Computer 44 may determine the position of target 32 relative to output electron beam 28 in a variety of different ways. For example, a conventional optical, mechanical or magnetic angular position sensor may be located at the target to monitor the rotational position of the target. Alternatively, computer 44 may be programmed to determine which material region was exposed to the output electron beam 28 to produce a particular image frame based upon the contrast of the image frame. In particular, when the contrast of an image frame is greater than a threshold contrast value, computer 44 identifies the image frame as having a low-energy (or low Z) image frame; when the contrast of an image frame is less than the threshold contrast value, computer 44 identifies the image frame as a high-energy (or high Z) image frame. As used herein, “contrast” refers to the range of difference between the lightest and darkest values of a picture, or maximum and minimum brightness values. Computer 44 also may utilize one or more of these position sensing techniques to monitor the rotational rate of target 32.
Referring to FIG. 5, in one embodiment, computer 44 may utilize the different x-ray energy distributions generated by the above-described multi-region target to produce an enhanced contrast x-ray image as follows. Computer 44 selects an image frame captured by imager 42 (step 120). The image frame may correspond to a single pulse of output electron beam 28 or to a series of beam pulses incident upon the same target region. If the image frame corresponds to a low Z image frame (step 122), computer 44 adds the image frame data to a cumulate image data file (step 124). If the image frame corresponds to a high Z image frame (step 122), computer 44 scales image intensities by an appropriate gain factor and subtracts the image frame data from the cumulate image data file (step 126). Computer 44 may identify high Z and low Z image frames based upon information received from a rotational position sensor or based upon the contrast level of the image frames, as described above. If the target number of image frames has been accumulated (step 128), computer 44 stops the image data accumulation process (step 130). Otherwise, computer 44 repeats the process (step 132) by selecting the next image frame to be accumulated (step 120). With appropriate scaling of the subtracted images, the effects of the high-energy x-rays (which are generated by both targets but are not useful for diagnostic imaging) may be subtracted. The resulting image has an enhanced contrast, corresponding to a spectrum of predominantly low-energy x-rays. In addition, because target 32 may rotate at a relatively high rate (e.g., up to 10,000 rpm), the effects of any patient movement during imaging may be reduced.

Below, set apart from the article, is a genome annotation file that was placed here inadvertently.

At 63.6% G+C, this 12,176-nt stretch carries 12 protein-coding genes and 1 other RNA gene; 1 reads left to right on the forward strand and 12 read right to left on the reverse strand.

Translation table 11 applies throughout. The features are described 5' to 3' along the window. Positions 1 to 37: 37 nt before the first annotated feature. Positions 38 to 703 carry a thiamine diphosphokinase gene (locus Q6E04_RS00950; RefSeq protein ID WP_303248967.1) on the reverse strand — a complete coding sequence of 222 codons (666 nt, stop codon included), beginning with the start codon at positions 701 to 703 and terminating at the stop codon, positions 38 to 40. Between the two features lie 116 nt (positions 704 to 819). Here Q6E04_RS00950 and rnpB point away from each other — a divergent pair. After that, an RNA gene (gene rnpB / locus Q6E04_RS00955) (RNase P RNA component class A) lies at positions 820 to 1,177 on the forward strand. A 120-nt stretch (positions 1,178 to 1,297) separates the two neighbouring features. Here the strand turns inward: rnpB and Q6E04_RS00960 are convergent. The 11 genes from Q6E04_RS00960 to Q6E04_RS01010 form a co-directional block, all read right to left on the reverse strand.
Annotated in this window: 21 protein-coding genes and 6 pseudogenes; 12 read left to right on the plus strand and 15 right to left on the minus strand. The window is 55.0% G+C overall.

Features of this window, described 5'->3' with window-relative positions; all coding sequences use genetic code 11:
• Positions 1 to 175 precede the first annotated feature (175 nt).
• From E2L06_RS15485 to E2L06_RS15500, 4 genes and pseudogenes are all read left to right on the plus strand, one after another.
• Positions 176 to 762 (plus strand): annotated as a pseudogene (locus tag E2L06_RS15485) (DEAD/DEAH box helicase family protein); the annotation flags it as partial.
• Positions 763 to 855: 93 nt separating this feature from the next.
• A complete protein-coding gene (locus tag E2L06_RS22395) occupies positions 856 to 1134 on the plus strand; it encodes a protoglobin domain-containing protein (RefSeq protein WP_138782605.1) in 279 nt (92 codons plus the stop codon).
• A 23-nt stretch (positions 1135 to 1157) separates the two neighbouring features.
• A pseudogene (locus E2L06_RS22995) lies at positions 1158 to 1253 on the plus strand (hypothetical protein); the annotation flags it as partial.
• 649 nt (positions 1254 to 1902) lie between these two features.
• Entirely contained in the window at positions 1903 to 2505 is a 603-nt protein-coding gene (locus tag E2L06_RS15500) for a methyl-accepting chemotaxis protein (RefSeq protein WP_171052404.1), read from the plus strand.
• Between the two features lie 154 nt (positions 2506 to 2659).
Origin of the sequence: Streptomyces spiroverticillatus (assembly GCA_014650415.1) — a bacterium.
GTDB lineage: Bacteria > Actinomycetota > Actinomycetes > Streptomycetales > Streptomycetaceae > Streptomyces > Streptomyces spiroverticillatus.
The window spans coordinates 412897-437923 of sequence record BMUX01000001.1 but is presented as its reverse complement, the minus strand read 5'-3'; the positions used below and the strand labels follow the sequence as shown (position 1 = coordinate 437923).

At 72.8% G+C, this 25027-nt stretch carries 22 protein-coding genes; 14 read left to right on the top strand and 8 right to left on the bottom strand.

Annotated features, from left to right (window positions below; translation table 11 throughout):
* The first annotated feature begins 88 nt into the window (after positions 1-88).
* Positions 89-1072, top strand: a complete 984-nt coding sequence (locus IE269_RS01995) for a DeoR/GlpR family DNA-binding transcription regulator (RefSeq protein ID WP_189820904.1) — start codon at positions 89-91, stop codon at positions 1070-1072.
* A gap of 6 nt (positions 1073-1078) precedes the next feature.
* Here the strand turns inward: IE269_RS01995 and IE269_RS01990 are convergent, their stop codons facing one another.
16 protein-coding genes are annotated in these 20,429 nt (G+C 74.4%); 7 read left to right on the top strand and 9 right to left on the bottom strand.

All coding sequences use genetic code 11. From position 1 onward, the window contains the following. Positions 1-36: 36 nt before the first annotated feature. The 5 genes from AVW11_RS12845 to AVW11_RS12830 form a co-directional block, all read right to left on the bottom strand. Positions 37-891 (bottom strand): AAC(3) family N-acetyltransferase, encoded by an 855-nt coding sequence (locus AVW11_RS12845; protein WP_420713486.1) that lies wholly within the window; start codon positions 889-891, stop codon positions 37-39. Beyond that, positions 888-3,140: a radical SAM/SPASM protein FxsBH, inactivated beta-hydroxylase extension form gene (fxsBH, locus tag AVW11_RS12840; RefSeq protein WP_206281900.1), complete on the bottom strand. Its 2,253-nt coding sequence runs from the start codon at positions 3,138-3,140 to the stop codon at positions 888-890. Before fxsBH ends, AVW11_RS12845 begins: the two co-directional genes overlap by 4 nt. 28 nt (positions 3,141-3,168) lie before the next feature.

Other embodiments are within the scope of the claims. For example, although the target embodiments of FIGS. 3 and 4 are described in connection with a cooling fluid-based target assembly, other target assembly designs also may be used. In these embodiments, the targets may be in the form of disks that are free of peripheral notches. In other embodiments, the targets may oscillate back-and-forth, rather than rotate, in which case the targets may have a non-disk shape. In some other embodiments, the different x-ray generating characteristics of the different regions of target 32 may be achieved by varying the thicknesses of selected regions of a target with a uniform material composition, rather than varying the material compositions of the different regions. In addition, other target embodiments may include any number of different-Z regions to provide a desired number of different x-ray radiation distributions with the same target.
Still other embodiments are within the scope of the claims.
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|U.S. Classification||378/143, 378/144, 378/98.9, 378/65, 378/124|
|International Classification||A61N5/10, H01J35/08|
|Cooperative Classification||H01J35/08, A61N5/10, H01J2235/081, A61N2005/1085|
|European Classification||A61N5/10, H01J35/08|
|Jan 29, 2001||AS||Assignment|
|Sep 16, 2002||AS||Assignment|
|Apr 13, 2006||FPAY||Fee payment|
Year of fee payment: 4
|Apr 13, 2010||FPAY||Fee payment|
Year of fee payment: 8
|Apr 14, 2014||FPAY||Fee payment|
Year of fee payment: 12